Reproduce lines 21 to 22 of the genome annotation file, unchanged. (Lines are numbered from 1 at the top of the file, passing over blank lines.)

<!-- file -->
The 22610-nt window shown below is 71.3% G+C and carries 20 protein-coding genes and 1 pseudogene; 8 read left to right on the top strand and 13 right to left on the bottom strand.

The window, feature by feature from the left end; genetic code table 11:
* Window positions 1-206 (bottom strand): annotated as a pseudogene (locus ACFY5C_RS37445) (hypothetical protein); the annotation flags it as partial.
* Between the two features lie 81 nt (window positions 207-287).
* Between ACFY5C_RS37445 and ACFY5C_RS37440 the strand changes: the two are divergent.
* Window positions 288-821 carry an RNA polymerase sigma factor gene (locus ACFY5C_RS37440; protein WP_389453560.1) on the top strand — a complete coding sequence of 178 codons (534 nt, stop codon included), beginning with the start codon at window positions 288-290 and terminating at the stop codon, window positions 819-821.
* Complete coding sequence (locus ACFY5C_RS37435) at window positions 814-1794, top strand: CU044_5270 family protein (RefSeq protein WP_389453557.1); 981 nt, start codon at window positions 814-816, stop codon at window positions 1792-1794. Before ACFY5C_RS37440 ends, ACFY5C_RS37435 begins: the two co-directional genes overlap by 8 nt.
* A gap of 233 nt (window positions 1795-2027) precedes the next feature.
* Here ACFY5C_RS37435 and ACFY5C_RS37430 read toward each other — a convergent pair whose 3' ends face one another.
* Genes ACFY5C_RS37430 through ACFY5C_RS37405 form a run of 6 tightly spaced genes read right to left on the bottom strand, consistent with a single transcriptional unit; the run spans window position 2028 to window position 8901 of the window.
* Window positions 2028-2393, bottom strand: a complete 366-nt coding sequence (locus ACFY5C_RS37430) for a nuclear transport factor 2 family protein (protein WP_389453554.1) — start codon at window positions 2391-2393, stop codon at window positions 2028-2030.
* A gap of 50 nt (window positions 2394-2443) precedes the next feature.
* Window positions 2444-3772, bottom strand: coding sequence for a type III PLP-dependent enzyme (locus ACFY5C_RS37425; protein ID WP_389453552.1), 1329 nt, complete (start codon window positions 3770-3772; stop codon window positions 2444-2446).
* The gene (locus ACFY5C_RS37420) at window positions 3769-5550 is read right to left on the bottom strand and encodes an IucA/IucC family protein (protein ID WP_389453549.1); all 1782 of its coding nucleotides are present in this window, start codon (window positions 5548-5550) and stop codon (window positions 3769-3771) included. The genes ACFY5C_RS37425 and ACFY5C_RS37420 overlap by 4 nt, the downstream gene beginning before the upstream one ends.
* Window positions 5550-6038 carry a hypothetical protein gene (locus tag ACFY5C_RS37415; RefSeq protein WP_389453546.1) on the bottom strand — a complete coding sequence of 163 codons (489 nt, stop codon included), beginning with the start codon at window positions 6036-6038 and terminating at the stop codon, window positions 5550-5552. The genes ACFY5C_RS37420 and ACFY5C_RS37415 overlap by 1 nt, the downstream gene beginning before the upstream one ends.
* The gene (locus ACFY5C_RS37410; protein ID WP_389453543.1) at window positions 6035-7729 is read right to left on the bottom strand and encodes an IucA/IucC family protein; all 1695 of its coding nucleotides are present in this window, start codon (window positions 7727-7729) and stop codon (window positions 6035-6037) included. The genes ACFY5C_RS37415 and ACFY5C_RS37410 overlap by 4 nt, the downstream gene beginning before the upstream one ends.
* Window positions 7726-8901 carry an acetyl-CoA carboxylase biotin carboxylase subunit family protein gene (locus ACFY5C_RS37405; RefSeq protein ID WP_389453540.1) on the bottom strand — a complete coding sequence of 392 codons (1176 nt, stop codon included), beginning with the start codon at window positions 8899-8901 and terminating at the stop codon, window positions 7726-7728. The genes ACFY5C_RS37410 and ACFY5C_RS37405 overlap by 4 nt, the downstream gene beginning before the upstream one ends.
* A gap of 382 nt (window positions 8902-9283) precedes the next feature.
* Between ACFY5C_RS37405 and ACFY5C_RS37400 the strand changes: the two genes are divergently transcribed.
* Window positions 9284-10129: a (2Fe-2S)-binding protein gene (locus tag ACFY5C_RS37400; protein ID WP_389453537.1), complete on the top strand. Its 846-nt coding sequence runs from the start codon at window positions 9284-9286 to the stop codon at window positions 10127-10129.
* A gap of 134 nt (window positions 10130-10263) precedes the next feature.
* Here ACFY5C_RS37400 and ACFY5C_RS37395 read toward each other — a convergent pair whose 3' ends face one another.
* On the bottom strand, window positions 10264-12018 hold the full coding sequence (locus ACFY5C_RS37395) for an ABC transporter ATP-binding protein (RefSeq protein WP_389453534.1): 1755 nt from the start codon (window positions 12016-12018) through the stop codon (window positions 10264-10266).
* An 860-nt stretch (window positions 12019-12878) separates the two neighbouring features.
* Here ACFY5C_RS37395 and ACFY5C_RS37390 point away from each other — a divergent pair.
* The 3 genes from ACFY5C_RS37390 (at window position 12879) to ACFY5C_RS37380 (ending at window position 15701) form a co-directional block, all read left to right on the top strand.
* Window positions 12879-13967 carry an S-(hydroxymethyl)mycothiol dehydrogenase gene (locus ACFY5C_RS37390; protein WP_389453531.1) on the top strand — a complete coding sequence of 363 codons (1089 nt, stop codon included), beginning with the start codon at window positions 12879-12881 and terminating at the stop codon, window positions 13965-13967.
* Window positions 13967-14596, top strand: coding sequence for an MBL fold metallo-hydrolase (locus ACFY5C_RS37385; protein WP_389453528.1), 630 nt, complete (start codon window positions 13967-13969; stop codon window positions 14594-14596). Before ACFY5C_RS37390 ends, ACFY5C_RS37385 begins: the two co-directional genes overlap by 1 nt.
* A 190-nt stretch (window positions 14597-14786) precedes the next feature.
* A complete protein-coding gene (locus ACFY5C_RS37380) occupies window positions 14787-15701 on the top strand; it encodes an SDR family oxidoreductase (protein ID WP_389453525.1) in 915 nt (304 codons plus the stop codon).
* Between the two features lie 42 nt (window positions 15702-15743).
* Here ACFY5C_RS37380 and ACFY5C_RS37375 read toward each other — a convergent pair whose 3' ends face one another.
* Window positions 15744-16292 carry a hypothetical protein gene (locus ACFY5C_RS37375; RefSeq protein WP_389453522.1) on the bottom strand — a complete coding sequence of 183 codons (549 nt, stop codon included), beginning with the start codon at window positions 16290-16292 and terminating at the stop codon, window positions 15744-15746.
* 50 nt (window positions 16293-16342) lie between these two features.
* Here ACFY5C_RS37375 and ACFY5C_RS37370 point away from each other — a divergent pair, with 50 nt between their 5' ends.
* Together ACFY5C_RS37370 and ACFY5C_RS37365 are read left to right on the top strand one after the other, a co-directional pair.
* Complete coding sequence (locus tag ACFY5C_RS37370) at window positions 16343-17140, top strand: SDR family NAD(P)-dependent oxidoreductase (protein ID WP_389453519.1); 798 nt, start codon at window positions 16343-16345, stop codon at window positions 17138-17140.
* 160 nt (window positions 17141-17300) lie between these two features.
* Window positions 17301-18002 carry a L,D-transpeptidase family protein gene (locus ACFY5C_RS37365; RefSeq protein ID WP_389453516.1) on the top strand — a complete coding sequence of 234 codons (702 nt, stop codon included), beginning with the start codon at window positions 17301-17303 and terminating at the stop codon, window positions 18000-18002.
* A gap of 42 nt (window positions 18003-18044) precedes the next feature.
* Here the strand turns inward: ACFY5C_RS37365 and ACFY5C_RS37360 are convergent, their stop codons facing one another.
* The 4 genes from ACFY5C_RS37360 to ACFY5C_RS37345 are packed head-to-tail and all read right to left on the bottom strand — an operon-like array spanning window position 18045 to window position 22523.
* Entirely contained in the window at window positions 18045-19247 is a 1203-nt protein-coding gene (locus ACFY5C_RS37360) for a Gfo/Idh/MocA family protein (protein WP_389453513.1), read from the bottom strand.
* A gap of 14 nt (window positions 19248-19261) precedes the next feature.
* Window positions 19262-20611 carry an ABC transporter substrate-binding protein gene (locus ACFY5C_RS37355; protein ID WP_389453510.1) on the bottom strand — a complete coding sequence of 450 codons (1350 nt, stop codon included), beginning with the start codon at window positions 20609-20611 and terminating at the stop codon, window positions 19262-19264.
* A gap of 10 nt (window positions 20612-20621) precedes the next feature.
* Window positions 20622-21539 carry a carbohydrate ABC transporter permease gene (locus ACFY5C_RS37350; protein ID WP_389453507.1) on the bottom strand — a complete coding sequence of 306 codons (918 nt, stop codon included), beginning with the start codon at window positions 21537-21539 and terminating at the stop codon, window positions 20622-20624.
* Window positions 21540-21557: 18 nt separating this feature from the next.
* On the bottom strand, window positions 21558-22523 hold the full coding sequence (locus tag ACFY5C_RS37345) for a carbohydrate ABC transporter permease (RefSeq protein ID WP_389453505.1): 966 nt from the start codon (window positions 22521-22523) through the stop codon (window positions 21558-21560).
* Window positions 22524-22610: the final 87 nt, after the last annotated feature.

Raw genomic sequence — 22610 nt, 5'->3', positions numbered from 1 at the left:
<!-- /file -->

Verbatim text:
* A gap of 134 nt (window positions 10130-10263) precedes the next feature.
* Here ACFY5C_RS37400 and ACFY5C_RS37395 read toward each other — a convergent pair whose 3' ends face one another.